He didn't say good-bye. He didn't leave a phone number. And he didn't plan on coming back - ever.
In Wisconsin, Rico could blend in. His light hair and lighter skin wouldn't make him the "dark dude" or the punching bag for the whole neighborhood. The Midwest is the land of milk and honey, but for Rico Fuentes, it's really a last resort. Trading Harlem for Wisconsin, tho...more
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Rico is growing up in the mid-to-late 20th century. He lives with his parents and sister in either Harlem or the Upper West Side (it isn't specific). The thing about Rico is he doesn't look like the rest of his family. He's Cuban-Irish, but he looks really really really Irish. And the rest of his family looks really really really cuban. In that time in...more
This review originally appeared at www.readinasinglesitting.com.
When I was in year eight I had an English teacher who would have us write essays in class, and would then commend students who could hand in a piece of work free of spelling mistakes. I will never forget the time he held up an error-free essay, then looked the student in the eye and said, "but it's not as though you took any risks, is it?"
Our teacher would have preferred our work to be peppered with mistakes so long as it m...more
Well OK--adults may not admit it, but it's often like that for us too--but somehow it's more intense for an adolescent, especially in the forced and self-contained environm...more
This is a young-adult novel from the Pulitzer-prize winning author of The Mambo Kings Play Songs of Love.
Rico Fuentes is a “dark dude” – which means that he is a very-light-skinned Cubano – living in New York City’s Spanish Harlem. Blond, with hazel eyes and freckles, his appearance gets a lot of attention from the tough guys in the neighborhood, who hassle him for being a “whitey.” The fact that he’s slight of build, and prefers books and music to hang...more
Rico Fuentes is white although his Cuban family is racially mixed (black and white). He confronts prejudice from other Latinos who are not white and from black American youngsters. In the minds of those other youngsters, you cannot be Latino if you...more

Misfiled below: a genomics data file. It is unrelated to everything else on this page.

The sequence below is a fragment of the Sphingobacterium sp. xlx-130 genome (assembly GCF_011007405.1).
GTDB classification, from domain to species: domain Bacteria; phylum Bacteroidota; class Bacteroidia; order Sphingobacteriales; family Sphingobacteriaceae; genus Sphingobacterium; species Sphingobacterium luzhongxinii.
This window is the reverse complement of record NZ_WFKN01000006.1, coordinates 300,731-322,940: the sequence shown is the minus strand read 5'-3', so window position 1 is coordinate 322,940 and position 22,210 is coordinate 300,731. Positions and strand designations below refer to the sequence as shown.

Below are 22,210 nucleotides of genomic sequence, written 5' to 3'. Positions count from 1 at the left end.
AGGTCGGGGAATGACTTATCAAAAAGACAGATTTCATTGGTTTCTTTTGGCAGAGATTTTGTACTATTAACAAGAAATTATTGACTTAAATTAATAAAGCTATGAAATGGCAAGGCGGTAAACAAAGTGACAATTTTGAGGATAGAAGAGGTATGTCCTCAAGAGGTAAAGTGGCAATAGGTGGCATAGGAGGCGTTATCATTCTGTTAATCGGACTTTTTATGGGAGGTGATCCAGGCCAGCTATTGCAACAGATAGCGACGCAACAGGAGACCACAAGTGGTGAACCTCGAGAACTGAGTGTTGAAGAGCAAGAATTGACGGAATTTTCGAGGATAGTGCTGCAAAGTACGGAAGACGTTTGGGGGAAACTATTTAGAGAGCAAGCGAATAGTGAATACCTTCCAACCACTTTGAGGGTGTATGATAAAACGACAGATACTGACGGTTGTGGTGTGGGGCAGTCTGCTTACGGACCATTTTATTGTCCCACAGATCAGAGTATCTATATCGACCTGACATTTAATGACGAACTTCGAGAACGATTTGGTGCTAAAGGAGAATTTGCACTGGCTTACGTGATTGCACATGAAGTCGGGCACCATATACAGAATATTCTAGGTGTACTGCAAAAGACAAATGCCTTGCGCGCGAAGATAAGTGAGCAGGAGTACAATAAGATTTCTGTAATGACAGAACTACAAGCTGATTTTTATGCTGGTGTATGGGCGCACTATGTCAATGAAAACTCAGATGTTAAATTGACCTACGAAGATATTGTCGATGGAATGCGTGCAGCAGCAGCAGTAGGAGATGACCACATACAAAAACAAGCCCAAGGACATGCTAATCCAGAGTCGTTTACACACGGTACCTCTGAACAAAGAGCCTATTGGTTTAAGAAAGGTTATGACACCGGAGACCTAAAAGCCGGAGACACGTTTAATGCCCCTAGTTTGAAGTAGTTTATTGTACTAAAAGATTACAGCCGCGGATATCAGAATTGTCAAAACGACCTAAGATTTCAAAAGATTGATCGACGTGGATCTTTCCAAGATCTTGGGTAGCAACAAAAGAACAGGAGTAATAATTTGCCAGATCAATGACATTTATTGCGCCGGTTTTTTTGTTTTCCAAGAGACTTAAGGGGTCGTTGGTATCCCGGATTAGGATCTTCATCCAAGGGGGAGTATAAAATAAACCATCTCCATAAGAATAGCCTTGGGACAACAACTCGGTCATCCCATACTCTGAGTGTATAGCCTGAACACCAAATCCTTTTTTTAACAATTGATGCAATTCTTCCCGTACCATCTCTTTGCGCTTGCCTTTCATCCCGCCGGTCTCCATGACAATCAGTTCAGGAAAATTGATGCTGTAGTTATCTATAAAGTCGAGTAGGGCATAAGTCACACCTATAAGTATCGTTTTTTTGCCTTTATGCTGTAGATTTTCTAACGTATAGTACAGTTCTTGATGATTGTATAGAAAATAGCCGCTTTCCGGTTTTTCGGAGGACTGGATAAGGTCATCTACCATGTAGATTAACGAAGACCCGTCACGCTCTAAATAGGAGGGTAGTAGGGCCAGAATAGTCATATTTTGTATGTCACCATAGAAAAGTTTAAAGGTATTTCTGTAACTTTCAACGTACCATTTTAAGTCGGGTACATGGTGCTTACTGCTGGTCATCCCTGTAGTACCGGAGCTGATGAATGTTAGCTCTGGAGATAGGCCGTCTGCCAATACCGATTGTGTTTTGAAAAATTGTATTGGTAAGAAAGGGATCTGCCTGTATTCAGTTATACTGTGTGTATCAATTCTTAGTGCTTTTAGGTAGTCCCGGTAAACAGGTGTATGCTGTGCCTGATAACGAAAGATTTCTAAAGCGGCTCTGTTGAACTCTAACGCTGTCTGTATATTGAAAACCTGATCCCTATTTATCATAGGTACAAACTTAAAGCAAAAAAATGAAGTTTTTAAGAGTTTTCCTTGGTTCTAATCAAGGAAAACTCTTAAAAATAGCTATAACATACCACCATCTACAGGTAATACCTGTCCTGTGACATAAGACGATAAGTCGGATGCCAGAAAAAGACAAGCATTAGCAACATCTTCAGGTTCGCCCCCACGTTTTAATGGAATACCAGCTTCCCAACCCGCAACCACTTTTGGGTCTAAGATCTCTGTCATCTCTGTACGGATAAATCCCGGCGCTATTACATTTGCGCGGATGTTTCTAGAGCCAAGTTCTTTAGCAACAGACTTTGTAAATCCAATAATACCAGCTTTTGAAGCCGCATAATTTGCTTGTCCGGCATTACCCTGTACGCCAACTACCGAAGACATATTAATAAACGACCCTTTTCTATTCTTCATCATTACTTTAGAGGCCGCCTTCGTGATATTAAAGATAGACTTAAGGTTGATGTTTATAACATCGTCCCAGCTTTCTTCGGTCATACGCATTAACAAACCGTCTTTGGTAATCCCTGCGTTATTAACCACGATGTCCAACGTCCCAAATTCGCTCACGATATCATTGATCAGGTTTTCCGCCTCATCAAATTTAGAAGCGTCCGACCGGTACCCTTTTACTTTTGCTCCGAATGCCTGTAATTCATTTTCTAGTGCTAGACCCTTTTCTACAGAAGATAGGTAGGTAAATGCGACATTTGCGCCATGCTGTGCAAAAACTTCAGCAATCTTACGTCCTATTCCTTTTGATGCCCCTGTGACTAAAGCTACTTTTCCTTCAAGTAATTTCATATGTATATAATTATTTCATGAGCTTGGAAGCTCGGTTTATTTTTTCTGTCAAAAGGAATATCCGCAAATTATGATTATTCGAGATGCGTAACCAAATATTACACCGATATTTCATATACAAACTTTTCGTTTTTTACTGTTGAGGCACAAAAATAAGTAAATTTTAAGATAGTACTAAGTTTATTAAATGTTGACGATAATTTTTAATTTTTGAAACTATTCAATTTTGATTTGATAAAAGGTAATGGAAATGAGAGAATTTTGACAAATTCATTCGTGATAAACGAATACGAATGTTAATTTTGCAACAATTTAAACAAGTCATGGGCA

Dark Dude about Rico, a 16 year old Cuban boy, who is often mistaken for a white kid, living in the ghetto of New York City. His best friend, Gilberto, who is 18, wins a lottery ticket for $70,000. Gilberto has plann...more
In the book I made a text-to-world connection. In the book, Rico does a lot of drugs an...more
Teenager Rico Fuentes, our smart and hopeful narrator, is getting hassled from every angle. The son of dark-skinned Cuban immigrants, Rico’s light skin, ligh...more
Rico is one hundred percent Cuban, yet he struggles daily to identify with his Cuban peers. His mom and little sister have brunette hair and cinnamon colored skin. His dad has both dark wavy hair and dark eyes. But Rico, with hazel eyes and fair skin with freckles, looks white. In Harlem, that pretty much guarantees daily harass...more
This book takes place in the Bronx. I didn't realize that it was supposed to take place in the 1970's until after I read some reviews. I noticed the language was a little off to take place near our millienum, but the language of 70's was used so sparsely, that it really didn't take place. Even the charac...more
The scene shifts from the mean city to the Badger State, but Rico qui...more
How many teens have wished they could escape the darkness of their lives and live in a land of milk and honey? Rico Fuentes does just that in DARK DUDE by Oscar Hijuelos.
Rico is one-hundred-percent Cuban, yet he struggles daily to identify with his Cuban peers. His mom and little sister have brunette hair and cinnamon colored skin. His dad has both dark wavy hair and dark eyes. But Rico, with hazel eyes and fair skin with freckles, looks white. In...more
In DARK DUDE, the main character is (like Hijeulos) a Cuban-American who grows up in Harlem in the late '60s. Like Hijuelos, the protagonist Rico is fair-skinned. This makes him the object of ridicule from Latinos and Blacks as well as Whites. Eventually it's family strife, however, that drives him to run away to a...more
When things take a turn for the worse at school, he convinces his best friend, Jimmy, to give up heroin and run away to join an older pal who has gone to college in Wisconsin, everyone takes him for white. The contrast between his urban...more
Hijuelos was born in New York City, in Morningside Heights, Manhattan, to Cuban immigrant parents. He attended the Corpus Christi School, public schools, and later attended Bronx Community College, Lehman College, and Manhattan Community College before matriculating into and...more